Therefore, nanotechnology, as a new enabling technology, has the potential to revolutionize agriculture sector, with a high potential for improving livestock production in general. However, a great amount of research is still required to support the effectiveness, and mainly the safety of nanotechnology, avoiding any harm to the environment or to human beings.

In conclusion, from the results of the current study it could be speculated that different concentrations and doses of aqueous nanosuspension of clay minerals could be of value to improve broiler growth performance and antibody titer.

Baxter, D., 2007, “Active and Passive Immunity, Vaccine Types, Excipients and Licensings,” Occup. Med., 57(8), pp. 552–556. [CrossRef]
He, Q., Mitcheli, A. R., Johnson, S. L., Wanger-Bartak, C., Morcol, T., and Bell, S. J. D., 2000, “Calcium Phosphate Nanoparticle Adjuvant,” Clin. Diagn. Lab. Immunol., 7(6), pp. 899–903. [CrossRef] [PubMed]
Fattal, E., Youssef, M., Couverur, P., and Andremont, A., 1989, “Treatment of Experimental Salmonellosis in Mice With Ampiciline–Bound Nanoparticles,” Antimicrob. Agents Chemother., 33(9), pp. 1540–1543. [CrossRef] [PubMed]
Scott, N. R., 2005, “Nanotechnology and Animal Health,” Rev. Sci. Tech. (International office of Epizootics), 24, pp. 425–432.
Ross, S. A., Srinivas, P. R., Clifford, A. J., Lee, S. C., Philbert, M. A., and Hettich, R. L., 2004, “New Technologies for Nutrition Research,” J. Nutr., 134, pp. 681–685. [PubMed]
Rohner, F., Ernst, F., Arnold, M., Biebinger, R., Ehrensperger, F., Partsinis, S., Langhans, W., Hurrell, R., and Zimmermann, M., 2007, “Synthesis, Characterization, and Biodisponsibility in Rats of Ferric Phosphate Nanoparticles,” J. Nutr., 137, pp. 614–619. [PubMed]
Association of official Analytical Chemists., 1990, Method of Analysis, 15th ed., AOAC, Arlington, VA.
Marquard, W. W., Johnson, R. B., Odenwald, W. F., and Schlotthober, B. A., 1980, “An Index Enzyme–Linked Immunosorbent Assay (ELISA) for Measuring Antibodies in Chickens,” Infect. Bursal Dis. Avian Dis., 24, pp. 375–385. [CrossRef]
SAS, 2002, SAS User's Guide: Statistics, SAS Inst., Inc., Cary, NC.
Duncan, D. B., 1955, “Multiple Range and Multiple F-Test,” Biometrics, 11(1), pp. 1–42. [CrossRef]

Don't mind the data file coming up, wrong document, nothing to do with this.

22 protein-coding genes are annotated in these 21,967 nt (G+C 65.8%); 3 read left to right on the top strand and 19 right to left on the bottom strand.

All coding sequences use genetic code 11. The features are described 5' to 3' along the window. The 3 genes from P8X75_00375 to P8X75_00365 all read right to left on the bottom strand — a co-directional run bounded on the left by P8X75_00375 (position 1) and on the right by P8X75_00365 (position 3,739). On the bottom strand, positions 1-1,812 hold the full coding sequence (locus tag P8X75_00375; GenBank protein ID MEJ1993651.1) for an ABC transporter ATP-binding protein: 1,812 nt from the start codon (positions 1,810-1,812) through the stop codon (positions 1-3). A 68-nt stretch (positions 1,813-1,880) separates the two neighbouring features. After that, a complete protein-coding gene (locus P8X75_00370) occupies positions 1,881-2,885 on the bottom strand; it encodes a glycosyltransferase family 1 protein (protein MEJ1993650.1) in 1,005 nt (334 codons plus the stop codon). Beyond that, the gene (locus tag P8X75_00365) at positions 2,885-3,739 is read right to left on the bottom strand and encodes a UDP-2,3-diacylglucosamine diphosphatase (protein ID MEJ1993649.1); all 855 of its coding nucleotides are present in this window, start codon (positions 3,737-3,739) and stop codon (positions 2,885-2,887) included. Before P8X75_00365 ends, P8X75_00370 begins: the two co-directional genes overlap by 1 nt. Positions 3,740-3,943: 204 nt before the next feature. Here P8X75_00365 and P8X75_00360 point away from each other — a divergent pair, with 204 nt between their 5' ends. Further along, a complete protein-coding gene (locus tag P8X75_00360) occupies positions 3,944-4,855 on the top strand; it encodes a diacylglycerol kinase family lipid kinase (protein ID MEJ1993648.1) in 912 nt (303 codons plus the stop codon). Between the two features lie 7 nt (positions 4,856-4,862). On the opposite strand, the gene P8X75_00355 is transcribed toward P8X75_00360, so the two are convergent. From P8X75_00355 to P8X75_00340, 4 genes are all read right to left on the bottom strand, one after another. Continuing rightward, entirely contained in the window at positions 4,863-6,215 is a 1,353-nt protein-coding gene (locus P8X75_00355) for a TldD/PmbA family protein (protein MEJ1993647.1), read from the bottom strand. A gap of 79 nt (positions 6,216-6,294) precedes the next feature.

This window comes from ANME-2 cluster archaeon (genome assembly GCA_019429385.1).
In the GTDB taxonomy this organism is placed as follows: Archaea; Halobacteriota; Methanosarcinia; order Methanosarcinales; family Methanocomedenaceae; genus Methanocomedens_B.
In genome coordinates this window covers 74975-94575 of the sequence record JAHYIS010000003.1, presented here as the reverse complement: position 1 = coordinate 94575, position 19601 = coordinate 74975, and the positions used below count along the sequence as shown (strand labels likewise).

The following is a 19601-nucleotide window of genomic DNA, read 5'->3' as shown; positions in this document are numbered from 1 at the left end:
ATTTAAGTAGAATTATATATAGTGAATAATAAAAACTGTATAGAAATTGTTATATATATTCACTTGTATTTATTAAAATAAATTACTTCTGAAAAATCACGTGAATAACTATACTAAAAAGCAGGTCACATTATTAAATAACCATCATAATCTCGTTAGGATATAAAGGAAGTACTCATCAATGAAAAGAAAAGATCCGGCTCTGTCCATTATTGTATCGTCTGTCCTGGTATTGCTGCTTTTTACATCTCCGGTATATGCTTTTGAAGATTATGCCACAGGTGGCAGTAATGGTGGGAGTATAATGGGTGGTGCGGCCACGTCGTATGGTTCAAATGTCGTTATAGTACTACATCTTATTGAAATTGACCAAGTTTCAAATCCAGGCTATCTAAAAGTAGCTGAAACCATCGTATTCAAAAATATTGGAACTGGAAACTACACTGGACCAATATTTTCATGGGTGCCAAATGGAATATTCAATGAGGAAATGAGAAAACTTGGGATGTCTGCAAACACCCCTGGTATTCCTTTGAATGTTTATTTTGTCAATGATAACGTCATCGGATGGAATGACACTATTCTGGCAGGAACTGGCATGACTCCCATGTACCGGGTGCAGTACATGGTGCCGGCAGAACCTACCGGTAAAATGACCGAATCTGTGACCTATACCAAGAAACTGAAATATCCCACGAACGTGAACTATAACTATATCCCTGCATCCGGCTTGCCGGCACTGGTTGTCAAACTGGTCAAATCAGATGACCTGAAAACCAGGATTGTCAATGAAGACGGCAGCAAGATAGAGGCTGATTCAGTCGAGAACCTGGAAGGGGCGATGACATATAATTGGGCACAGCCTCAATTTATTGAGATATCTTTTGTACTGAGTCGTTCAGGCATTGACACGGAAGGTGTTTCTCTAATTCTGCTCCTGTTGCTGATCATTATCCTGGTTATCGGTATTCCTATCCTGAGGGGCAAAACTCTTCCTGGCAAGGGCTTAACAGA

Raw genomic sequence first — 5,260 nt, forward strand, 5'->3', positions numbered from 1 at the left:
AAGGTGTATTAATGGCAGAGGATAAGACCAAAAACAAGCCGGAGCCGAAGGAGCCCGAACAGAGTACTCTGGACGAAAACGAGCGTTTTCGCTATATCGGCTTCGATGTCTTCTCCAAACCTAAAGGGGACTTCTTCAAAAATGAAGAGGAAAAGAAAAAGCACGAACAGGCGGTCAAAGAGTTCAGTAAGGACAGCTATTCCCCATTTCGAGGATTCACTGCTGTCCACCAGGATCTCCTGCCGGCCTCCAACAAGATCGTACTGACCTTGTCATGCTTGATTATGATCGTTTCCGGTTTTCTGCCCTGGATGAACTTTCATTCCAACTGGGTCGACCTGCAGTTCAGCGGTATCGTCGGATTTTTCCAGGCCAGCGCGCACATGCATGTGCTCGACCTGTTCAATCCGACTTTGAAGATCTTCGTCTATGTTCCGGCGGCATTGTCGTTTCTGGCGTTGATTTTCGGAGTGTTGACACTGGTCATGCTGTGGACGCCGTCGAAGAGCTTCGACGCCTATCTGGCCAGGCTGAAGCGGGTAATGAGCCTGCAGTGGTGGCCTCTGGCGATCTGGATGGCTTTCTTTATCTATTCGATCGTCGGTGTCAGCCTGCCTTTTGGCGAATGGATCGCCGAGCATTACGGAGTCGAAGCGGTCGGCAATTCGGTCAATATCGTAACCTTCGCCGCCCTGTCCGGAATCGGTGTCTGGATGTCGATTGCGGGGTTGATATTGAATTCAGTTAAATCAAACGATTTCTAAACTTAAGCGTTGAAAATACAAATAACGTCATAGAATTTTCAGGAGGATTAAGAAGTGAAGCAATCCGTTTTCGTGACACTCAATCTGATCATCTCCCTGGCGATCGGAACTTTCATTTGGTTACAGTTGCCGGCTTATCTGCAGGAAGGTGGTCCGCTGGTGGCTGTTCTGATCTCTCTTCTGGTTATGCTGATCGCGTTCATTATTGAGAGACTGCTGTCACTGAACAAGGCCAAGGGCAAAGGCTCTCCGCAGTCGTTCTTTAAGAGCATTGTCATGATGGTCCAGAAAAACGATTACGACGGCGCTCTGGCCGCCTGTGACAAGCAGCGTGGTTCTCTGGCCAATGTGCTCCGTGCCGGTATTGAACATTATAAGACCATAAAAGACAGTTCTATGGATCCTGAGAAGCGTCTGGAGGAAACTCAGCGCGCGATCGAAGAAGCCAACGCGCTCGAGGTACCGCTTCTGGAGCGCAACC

WHO, 2008, World Health Organization, INFOSAN Information Note No. 01/2008–Nanotechnology.
Roduner, E., 2006, “Size Matter: Why Nanomaterials are Different,” Chem. Soc. Rev., 35, pp. 583–592. [CrossRef] [PubMed]
Buzea, C., Pacheco, B. I., and Robbie, K., 2007, “Nano Materials and Nano Particles: Sources and Toxicity,” Bioenterphases, 2(4), pp. 1–103. [CrossRef]
National Science and Technology Council, 1999, Committee on Technology, Interagency Working Group on Nanoscience, Engineering and Technology (IWGN).
Ramirez-Mella, M., and Hernandez-Mendo, O., 2010, “Nanotechnology on Animal Production,” Trop. Subtrop. Agroecosyst., 12, pp. 423–429.
Romero-Perez, A., Garcia-Gracia, E., Zavaleta-Mancera, A., Ramirez-Bribiesca, J. E., Revilla-Vazquez, A., Hernandez-Calva, L. M., Lopez-Arellano, R., and Cruz-Monterrosa, R. G., 2010, “Designing and Evaluation of Sodium Selenite Nanoparticles in vitro to Improve Selenium Absorption in Ruminants,” Veterinary Res. Commun., 34(1), pp. 71–79. [CrossRef]
Grodzik, M., and Sawosz, E., 2006, “The Influence of Silver Nanoparticles on Chicken Embryo Development and Bursa of Fabricius Morphology,” J. Anim. Feed Sci., 15, pp. 111–114.
Kidd, M. T., 2003, “Nutritional Modulation of Immune Function in Broilers,” Poultr. Sci., 83(4), pp. 650–657. [CrossRef]
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References

Baxter, D., 2007, “Active and Passive Immunity, Vaccine Types, Excipients and Licensings,” Occup. Med., 57(8), pp. 552–556. [CrossRef]
He, Q., Mitcheli, A. R., Johnson, S. L., Wanger-Bartak, C., Morcol, T., and Bell, S. J. D., 2000, “Calcium Phosphate Nanoparticle Adjuvant,” Clin. Diagn. Lab. Immunol., 7(6), pp. 899–903. [CrossRef] [PubMed]
Fattal, E., Youssef, M., Couverur, P., and Andremont, A., 1989, “Treatment of Experimental Salmonellosis in Mice With Ampiciline–Bound Nanoparticles,” Antimicrob. Agents Chemother., 33(9), pp. 1540–1543. [CrossRef] [PubMed]
Scott, N. R., 2005, “Nanotechnology and Animal Health,” Rev. Sci. Tech. (International office of Epizootics), 24, pp. 425–432.
Ross, S. A., Srinivas, P. R., Clifford, A. J., Lee, S. C., Philbert, M. A., and Hettich, R. L., 2004, “New Technologies for Nutrition Research,” J. Nutr., 134, pp. 681–685. [PubMed]